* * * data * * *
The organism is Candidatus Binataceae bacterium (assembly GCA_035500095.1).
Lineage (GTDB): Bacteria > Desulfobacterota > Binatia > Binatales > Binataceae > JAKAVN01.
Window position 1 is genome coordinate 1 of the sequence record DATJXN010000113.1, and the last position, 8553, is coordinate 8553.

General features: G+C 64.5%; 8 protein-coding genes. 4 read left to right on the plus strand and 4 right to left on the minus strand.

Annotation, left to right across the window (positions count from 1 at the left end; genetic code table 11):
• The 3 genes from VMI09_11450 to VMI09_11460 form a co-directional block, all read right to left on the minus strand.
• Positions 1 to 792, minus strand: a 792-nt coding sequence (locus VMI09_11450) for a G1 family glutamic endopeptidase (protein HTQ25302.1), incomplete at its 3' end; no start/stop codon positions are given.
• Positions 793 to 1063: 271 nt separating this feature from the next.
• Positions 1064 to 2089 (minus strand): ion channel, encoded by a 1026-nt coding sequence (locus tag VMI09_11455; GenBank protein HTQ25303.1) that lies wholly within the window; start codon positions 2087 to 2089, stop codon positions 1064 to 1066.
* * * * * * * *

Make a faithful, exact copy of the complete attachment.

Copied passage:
The organism is Candidatus Binataceae bacterium (assembly GCA_035500095.1).
Lineage (GTDB): Bacteria > Desulfobacterota > Binatia > Binatales > Binataceae > JAKAVN01.
Window position 1 is genome coordinate 1 of the sequence record DATJXN010000113.1, and the last position, 8553, is coordinate 8553.

General features: G+C 64.5%; 8 protein-coding genes. 4 read left to right on the plus strand and 4 right to left on the minus strand.

Annotation, left to right across the window (positions count from 1 at the left end; genetic code table 11):
• The 3 genes from VMI09_11450 to VMI09_11460 form a co-directional block, all read right to left on the minus strand.
• Positions 1 to 792, minus strand: a 792-nt coding sequence (locus VMI09_11450) for a G1 family glutamic endopeptidase (protein HTQ25302.1), incomplete at its 3' end; no start/stop codon positions are given.
• Positions 793 to 1063: 271 nt separating this feature from the next.
• Positions 1064 to 2089 (minus strand): ion channel, encoded by a 1026-nt coding sequence (locus tag VMI09_11455; GenBank protein HTQ25303.1) that lies wholly within the window; start codon positions 2087 to 2089, stop codon positions 1064 to 1066.